The Dodgers finally got on the board in the home fifth, starting with walks to Jorgensen and Gregg. Stanky bunted the runners to second and third, and Reese's grounder to short got Gregg thrown out at third, but still scored Jorgensen. Reese then moved to third on a steal-and-error before being left there when Jackie Robinson struck out.
Each team drew a walk in the sixth (Lindell and Walker) and seventh (Stirnweiss and Arky Vaughan), but none of the four runners made it into scoring position. With Gregg having been lifted for a pinch hitter, Hank Behrman took the mound in the top of the eighth and worked around an error; Bevens responded with a 1-2-3 effort in the home half of the inning.
The Yankees threatened seriously in the top of the ninth. Lindell led off with a single. Rizzuto hit into a force, and Bevens then bunted, with both runners reaching safely. Stirnweiss singled to load the bases with one out, but Hugh Casey relieved, and his appearance went much better than his previous ninth-inning effort in a World Series Game 4; instead of turning a dropped third strike into a game-losing rally, he induced a double play from Henrich to end the inning.
As the ninth inning began, Bill Bevens had yet to allow a hit. That remained true for a while, though Carl Furillo drew a one-out walk. Pinch runner Al Gionfriddo stole second with two away, and Bevens then intentionally walked pinch hitter Pete Reiser - his tenth walk of the game. Cookie Lavagetto was summoned to hit for Stanky, with both the game and the no-hitter on the line.
Lavagetto doubled. Both runners scored, and the Dodgers won. Being the Dodgers, they still went on to lose the Series in seven.
This game is about as good as near no-hitters come. It lasted until there were two outs in the ninth, drawing out the drama to the maximum possible extent. And it was a close game, with the Dodgers having plenty of scoring chances despite their lack of hits (even converting on one of them in the middle innings). All told, it grades out as the second-best playoff win in Brooklyn history even without accounting for the fact that the Dodgers didn't have a hit until the last batter of the game.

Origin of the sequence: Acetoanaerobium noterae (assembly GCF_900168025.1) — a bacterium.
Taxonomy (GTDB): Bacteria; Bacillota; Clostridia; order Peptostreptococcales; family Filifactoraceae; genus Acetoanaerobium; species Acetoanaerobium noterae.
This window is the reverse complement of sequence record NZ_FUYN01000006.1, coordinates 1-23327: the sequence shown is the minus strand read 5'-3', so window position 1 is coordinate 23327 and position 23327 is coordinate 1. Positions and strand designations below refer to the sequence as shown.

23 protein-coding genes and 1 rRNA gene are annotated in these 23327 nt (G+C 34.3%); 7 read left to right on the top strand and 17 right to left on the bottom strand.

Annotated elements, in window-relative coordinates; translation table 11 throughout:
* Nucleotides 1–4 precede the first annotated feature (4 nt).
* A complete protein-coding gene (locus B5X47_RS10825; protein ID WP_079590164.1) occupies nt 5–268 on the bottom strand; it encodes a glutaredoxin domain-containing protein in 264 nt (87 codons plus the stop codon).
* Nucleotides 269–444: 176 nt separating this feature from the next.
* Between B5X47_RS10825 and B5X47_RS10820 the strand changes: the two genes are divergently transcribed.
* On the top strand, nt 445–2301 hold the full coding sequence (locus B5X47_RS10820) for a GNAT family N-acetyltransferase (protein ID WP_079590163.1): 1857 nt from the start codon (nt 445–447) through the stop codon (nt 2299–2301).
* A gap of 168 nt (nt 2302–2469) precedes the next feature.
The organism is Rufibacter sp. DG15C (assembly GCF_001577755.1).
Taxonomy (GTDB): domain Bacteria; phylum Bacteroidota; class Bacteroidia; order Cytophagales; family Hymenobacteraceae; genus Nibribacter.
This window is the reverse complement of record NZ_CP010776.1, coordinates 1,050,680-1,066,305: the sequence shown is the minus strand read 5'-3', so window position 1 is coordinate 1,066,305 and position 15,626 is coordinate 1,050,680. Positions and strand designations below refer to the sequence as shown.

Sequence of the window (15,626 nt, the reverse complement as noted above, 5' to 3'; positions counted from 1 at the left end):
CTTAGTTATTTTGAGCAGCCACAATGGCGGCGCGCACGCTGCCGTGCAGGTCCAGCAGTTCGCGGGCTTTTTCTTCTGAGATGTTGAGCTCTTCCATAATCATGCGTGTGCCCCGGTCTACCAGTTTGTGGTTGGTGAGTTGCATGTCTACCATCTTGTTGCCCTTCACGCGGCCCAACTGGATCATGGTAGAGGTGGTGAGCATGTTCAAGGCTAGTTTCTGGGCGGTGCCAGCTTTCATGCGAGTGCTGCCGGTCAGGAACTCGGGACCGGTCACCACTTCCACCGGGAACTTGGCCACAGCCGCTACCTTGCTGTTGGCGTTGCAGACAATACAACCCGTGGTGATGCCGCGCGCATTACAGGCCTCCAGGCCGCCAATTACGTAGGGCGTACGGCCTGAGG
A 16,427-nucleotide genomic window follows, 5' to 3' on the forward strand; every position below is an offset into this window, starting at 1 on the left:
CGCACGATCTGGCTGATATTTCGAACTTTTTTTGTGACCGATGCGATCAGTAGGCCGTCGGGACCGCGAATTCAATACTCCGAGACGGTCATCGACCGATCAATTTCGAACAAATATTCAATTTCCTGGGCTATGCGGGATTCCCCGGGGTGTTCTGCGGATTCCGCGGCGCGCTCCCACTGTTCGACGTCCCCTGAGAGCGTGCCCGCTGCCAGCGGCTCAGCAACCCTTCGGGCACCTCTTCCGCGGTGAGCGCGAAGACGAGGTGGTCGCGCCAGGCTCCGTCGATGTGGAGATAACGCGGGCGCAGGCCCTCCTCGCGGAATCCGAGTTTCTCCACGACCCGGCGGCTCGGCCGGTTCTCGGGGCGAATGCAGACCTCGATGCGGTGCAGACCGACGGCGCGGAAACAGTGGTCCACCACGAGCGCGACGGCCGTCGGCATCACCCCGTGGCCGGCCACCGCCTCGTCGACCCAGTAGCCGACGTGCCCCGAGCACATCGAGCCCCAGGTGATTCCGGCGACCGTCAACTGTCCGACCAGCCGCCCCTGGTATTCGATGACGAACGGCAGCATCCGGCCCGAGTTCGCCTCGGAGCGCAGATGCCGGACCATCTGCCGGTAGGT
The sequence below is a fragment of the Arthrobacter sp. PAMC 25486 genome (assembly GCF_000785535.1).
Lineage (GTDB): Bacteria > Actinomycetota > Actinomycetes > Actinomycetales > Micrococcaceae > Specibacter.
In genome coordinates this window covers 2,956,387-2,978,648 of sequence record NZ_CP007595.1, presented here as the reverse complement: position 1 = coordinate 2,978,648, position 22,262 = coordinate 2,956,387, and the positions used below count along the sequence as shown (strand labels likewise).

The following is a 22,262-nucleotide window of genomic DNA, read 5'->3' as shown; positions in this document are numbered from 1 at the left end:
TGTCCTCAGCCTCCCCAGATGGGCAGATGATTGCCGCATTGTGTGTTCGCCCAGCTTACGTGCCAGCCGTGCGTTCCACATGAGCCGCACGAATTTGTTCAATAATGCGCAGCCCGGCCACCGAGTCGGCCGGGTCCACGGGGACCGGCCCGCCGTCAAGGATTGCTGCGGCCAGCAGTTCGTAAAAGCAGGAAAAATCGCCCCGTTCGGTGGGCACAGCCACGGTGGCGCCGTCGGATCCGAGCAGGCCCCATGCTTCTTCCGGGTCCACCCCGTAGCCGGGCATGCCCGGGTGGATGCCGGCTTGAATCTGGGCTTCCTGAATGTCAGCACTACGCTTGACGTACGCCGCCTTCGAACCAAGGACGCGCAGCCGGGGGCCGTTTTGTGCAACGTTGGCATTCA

More than that, though, the Bevens-Lavagetto matchup was an absolutely perfect baseball moment. The 1947 matchup between the Dodgers and Yankees wasn't necessarily as star-studded as their clashes in the early '50s would be, but you still had DiMaggio and Berra and Henrich and Rizzuto on one side, and Robinson and Reese and Walker on the other. And yet the stars could do nothing but watch as a pivotal game in the series came down to a confrontation between two players whose careers were so ephemeral that neither of them would appear in another major league game after the Series ended. It's arguably the most famous plate appearance ever to feature a pitcher and hitter who were both otherwise obscure.
The one Brooklyn victory that WPL prefers to this one was 1952 World Series Game 5, in which Duke Snider homered in the fifth, singled in the tying run in the seventh, and doubled home the game-winner in the eleventh. (Also some other players showed up, I guess.) Outside of that, their options are mostly either pretty good wins that led to Series losses, or rather milquetoast wins that added up to their only Series triumph before leaving New York.
Speaking of New York, our next entry will also come from the Big Apple, featuring the only NL team currently based there.